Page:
For a long time I thought Lena Dunham was my little secret. Sure, her feature Tiny Furniture (in which she wrote/directed/stars in) was getting critical buzz, but I was the only one in my circle of cinephile friends who had actually seen it. It played for a week at the Nuart Theater in Los Angeles and after seeing a trailer I knew immediately it was my kind of film. Young entitled New Yorkers. A woman lost in a post collegiate haze. People making obviously poor romantic decision. These things are my bread and butter. Hey, I love The Avengers as much as the next person, but I do long for the day super hero teams add a neurotic upper eastside Jewish girl like Dunham to their mix. Loki would be left powerless by her sarcasm. She would begin a hopeless one sided romance with Bruce Banner, or better yet, The Hulk. Two hundred million opening weekend? Try three hundred.
If you haven’t seen Tiny Furniture, the story is one of those seemingly plot-less films that actually say everything true and important about young life. Aura comes home from college. She gets a crappy job. Fights with her mother. Has sex with the wrong guy. Doesn’t have sex with an equally wrong guy. The end. But within this tale is dialogue so true to the twenty-something experience. We have been raised to believe we should have it all; the everyone-gets-a-trophy mentality. Aura suffers from this no more than most as she complains to anyone who will listen and some who won’t. For this reason, I know foolish people who have dismissed her character as unlikable. Who wants to spend ninety minutes with someone like this? But the reason to watch is because of how brave the film is. In film all I ask for is unflinching honesty and few characters are as honest as Dunham’s portrayal of Aura. That’s why, even as a man, I find her so relatable. She’s not afraid how she’s going to come off. And I don’t just mean in her actions. Physically, Dunham is not your typical actress. She’s not a stick figure. She’s built like a real American woman, which means she has some weight on her. Nevertheless she is treated as a sexual being. You don’t need to look like Angelina Jolie to have sex. It’s somewhat of a sad state of affairs that I have to count this as unique in a film. But that’s the world we live in. And in the subtext of Tiny Furniture, we see a girl dealing with the fact she is not as conventionally beautiful as her thin young sister and older mother. However what she needs to learn is that her fearlessness is far more important.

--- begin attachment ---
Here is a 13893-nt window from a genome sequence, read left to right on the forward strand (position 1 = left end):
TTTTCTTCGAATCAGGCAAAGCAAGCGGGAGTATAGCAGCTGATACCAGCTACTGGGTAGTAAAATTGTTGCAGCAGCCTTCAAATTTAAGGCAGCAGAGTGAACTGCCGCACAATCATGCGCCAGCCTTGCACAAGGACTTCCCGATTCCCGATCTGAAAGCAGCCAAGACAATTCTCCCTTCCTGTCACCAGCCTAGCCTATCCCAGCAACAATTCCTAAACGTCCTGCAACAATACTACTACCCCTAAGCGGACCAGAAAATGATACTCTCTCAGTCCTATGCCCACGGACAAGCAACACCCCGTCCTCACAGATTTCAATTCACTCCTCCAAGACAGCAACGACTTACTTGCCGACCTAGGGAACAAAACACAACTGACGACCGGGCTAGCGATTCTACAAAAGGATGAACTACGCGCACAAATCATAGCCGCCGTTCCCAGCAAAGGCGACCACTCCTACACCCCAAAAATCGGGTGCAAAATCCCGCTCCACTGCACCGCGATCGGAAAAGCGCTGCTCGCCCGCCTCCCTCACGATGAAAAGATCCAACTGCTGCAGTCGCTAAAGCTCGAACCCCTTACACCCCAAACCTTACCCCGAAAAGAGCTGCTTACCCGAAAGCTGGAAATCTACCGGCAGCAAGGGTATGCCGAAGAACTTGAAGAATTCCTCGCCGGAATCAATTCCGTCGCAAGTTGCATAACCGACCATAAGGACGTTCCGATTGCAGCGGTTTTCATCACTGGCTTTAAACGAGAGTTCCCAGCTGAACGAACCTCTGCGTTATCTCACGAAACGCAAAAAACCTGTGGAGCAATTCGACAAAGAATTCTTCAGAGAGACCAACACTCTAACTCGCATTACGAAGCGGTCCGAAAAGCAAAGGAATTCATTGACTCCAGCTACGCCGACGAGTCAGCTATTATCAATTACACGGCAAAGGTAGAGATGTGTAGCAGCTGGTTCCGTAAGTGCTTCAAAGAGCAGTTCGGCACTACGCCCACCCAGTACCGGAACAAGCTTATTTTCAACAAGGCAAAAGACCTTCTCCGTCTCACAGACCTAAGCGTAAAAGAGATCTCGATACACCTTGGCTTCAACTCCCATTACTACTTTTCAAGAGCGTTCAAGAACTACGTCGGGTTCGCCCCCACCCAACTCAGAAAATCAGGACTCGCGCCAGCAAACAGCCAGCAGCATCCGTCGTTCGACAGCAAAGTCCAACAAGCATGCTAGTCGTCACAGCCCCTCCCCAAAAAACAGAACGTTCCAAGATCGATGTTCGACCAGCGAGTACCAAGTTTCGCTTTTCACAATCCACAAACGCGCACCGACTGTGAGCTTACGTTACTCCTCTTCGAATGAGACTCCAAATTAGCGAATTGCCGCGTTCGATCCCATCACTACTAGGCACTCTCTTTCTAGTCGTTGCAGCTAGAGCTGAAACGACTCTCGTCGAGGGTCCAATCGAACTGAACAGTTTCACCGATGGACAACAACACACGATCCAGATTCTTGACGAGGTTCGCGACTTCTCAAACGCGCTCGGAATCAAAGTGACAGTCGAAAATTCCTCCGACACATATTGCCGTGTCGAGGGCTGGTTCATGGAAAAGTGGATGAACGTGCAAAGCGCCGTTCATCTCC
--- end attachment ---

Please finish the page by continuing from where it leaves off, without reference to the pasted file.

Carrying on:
The Criterion DVD of Tiny Furniture further exposes how brave Dunham is as an artist. We learn just how auto-biographical (and not) the film is. Those women playing her sister and mother are Dunham’s real life sister and mother. Are Aura’s feelings the feelings Dunham has for her real family? The lines of reality have been blurred, making the final product feel all the more powerful. But this DVD is itself an act of bravery. It features Dunham’s early films from college. They are rough. Beyond just unrefined. I thought a lot about my own student films and if I would ever let such a collection be seen by the public. Again Dunham is truly fearless. She’s smart enough to know Creative Nonfiction (her “first feature”) has major technical and story issues. And yet she exposes herself as an artist even more by including it.